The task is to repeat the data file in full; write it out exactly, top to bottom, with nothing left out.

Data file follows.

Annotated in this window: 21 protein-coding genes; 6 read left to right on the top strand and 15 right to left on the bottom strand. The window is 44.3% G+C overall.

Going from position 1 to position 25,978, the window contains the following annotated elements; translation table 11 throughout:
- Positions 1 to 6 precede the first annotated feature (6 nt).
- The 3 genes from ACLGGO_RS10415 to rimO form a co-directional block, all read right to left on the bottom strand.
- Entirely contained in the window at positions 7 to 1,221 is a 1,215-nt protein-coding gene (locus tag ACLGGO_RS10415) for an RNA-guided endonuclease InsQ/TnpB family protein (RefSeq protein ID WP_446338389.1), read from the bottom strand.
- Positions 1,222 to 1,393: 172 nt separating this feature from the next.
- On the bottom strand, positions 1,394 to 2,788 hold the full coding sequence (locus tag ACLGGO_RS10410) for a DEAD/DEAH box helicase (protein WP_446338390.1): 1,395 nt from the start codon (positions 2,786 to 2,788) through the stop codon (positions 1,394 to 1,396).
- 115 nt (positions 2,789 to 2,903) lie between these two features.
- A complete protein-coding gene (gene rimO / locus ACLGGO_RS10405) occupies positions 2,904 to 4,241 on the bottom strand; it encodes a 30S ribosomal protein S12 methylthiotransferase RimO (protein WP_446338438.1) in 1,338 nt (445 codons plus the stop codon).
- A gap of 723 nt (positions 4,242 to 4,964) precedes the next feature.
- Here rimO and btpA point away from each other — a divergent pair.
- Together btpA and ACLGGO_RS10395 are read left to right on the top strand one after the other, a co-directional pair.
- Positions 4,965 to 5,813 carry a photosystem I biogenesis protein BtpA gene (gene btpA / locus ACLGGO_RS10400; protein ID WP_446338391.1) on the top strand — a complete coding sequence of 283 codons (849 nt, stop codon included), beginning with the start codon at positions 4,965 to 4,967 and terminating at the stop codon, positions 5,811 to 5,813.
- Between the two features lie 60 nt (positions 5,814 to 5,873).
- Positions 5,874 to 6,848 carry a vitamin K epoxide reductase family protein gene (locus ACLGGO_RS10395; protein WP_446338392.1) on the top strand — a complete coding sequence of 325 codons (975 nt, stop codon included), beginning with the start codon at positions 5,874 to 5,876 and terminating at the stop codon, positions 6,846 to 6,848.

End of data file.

Annotated in this window: 21 protein-coding genes; 6 read left to right on the top strand and 15 right to left on the bottom strand. The window is 44.3% G+C overall.

Going from position 1 to position 25,978, the window contains the following annotated elements; translation table 11 throughout:
- Positions 1 to 6 precede the first annotated feature (6 nt).
- The 3 genes from ACLGGO_RS10415 to rimO form a co-directional block, all read right to left on the bottom strand.
- Entirely contained in the window at positions 7 to 1,221 is a 1,215-nt protein-coding gene (locus tag ACLGGO_RS10415) for an RNA-guided endonuclease InsQ/TnpB family protein (RefSeq protein ID WP_446338389.1), read from the bottom strand.
- Positions 1,222 to 1,393: 172 nt separating this feature from the next.
- On the bottom strand, positions 1,394 to 2,788 hold the full coding sequence (locus tag ACLGGO_RS10410) for a DEAD/DEAH box helicase (protein WP_446338390.1): 1,395 nt from the start codon (positions 2,786 to 2,788) through the stop codon (positions 1,394 to 1,396).
- 115 nt (positions 2,789 to 2,903) lie between these two features.
- A complete protein-coding gene (gene rimO / locus ACLGGO_RS10405) occupies positions 2,904 to 4,241 on the bottom strand; it encodes a 30S ribosomal protein S12 methylthiotransferase RimO (protein WP_446338438.1) in 1,338 nt (445 codons plus the stop codon).
- A gap of 723 nt (positions 4,242 to 4,964) precedes the next feature.
- Here rimO and btpA point away from each other — a divergent pair.
- Together btpA and ACLGGO_RS10395 are read left to right on the top strand one after the other, a co-directional pair.
- Positions 4,965 to 5,813 carry a photosystem I biogenesis protein BtpA gene (gene btpA / locus ACLGGO_RS10400; protein ID WP_446338391.1) on the top strand — a complete coding sequence of 283 codons (849 nt, stop codon included), beginning with the start codon at positions 4,965 to 4,967 and terminating at the stop codon, positions 5,811 to 5,813.
- Between the two features lie 60 nt (positions 5,814 to 5,873).
- Positions 5,874 to 6,848 carry a vitamin K epoxide reductase family protein gene (locus ACLGGO_RS10395; protein WP_446338392.1) on the top strand — a complete coding sequence of 325 codons (975 nt, stop codon included), beginning with the start codon at positions 5,874 to 5,876 and terminating at the stop codon, positions 6,846 to 6,848.